The list of afflictions Winnicott elsewhere claimed were caused by such early maternal failure included autism and "schizoid personality."
During the past decade, some psychological pundits have claimed that a child's healthy brain development rested on mothers leaving work and staying home with infants for the first three years; likewise, they claimed that good "attachment" and correct emotional development similarly depended on maternal proximity.
Does the research support such assertions? No. Does that seem to stop anyone from making them? Not that I can see.
Many people - historically a large proportion of them men or childless women - have made lots of money telling mothers how to raise children.
My reading suggests that most of what's been said, though profitable for the sayers, has been of little objective use to mothers.
Few advice-givers have cared about the mother's actual experience. Fewer still have cared about facilitating her work raising children. If they did, the world would be vastly different.We'd have more equitable wages for working mothers, longer birth leaves for parents, more job-hour flexibility, better social services, Social Security compensation for the stay-at-home parent, safer housing, better day care, universal health benefits, lots of programs to help at-home mothers return to the workplace when their children are grown, and on and on.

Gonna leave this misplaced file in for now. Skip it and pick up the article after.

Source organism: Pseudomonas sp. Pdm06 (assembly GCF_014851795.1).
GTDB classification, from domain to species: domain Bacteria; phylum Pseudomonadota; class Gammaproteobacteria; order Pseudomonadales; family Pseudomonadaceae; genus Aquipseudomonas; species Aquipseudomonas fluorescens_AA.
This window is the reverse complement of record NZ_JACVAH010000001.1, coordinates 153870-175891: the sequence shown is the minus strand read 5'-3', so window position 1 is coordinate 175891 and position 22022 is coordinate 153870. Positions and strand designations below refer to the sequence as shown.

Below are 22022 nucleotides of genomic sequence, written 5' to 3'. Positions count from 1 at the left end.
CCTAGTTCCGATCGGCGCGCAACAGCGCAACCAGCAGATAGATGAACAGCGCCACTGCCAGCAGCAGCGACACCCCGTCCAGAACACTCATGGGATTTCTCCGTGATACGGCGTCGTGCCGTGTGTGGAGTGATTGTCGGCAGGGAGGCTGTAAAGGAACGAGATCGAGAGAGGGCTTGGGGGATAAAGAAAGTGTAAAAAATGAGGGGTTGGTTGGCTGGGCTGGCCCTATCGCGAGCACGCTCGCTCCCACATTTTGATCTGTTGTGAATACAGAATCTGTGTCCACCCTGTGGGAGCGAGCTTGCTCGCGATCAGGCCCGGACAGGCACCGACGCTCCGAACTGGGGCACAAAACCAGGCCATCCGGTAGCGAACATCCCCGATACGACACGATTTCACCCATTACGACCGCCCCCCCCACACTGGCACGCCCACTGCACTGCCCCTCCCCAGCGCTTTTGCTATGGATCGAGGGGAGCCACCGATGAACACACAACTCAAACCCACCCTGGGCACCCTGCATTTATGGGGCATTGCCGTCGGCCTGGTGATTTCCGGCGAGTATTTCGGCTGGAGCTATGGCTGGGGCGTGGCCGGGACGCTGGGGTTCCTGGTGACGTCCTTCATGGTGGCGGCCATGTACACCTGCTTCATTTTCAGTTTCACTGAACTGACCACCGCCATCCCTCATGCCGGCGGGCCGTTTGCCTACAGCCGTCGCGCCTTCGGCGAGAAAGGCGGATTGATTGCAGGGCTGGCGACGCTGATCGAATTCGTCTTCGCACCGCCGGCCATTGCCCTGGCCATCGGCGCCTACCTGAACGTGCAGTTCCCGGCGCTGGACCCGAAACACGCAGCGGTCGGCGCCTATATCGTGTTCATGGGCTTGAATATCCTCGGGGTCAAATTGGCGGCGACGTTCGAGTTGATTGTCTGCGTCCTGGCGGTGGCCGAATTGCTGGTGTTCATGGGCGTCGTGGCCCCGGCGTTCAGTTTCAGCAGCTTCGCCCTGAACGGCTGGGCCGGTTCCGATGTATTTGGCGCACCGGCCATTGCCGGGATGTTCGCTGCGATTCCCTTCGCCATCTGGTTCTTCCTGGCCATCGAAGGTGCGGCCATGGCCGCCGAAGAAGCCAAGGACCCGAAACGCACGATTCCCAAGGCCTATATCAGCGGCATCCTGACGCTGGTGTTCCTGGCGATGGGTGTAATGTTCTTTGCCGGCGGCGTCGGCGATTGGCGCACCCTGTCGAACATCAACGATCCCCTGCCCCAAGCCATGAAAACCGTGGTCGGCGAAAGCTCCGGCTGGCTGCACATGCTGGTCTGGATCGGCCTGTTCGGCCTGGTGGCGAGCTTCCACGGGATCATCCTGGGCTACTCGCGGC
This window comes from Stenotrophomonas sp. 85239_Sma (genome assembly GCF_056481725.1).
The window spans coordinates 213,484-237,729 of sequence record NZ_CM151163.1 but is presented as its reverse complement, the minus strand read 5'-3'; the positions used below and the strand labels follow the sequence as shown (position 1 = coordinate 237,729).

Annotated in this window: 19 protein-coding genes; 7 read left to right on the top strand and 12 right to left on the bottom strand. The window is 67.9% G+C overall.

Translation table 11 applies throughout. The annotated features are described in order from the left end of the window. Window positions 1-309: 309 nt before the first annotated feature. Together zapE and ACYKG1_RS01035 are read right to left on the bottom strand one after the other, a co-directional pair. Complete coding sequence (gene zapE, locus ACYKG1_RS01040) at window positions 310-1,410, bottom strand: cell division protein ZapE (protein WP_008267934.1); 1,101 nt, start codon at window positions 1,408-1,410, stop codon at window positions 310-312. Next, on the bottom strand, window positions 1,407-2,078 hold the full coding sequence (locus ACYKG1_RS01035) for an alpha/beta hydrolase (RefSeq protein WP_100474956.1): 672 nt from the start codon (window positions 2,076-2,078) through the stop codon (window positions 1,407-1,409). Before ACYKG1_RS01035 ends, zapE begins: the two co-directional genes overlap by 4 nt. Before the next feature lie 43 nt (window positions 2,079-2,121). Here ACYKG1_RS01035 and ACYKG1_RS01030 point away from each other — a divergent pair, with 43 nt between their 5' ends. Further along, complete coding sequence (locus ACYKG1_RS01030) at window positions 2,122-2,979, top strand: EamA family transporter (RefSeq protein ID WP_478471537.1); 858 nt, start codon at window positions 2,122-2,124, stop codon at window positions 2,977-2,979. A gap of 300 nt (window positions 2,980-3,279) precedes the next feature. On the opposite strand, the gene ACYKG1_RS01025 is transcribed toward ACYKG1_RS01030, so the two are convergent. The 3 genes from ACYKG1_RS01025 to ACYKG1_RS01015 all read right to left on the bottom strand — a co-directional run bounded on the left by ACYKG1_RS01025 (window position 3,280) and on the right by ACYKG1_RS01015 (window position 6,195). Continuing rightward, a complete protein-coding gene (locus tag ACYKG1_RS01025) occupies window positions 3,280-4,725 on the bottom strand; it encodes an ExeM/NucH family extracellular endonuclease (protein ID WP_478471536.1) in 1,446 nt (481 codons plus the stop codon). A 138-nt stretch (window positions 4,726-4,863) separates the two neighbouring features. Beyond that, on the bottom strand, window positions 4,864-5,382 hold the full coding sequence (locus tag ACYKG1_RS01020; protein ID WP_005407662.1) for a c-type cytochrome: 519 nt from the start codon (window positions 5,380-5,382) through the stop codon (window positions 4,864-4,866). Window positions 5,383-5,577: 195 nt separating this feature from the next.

Indeed, when a society comes along that really wants to benefit children, we will recognize it by the way it supports mothers ... and, of course, fathers. Not in talk, but in action.
Until then, as D.H. Lawrence once recommended, examine the teller, not the tale. And if the pundits' words of wisdom make you feel bad, don't pay any attention.
In the meantime, have a happy Mother's Day. You're probably getting child rearing as half-right as everyone else.
• Janna Malamud Smith is a writer and clinical social worker. Her newest book is 'A Potent Spell: Mother love and the power of fear.'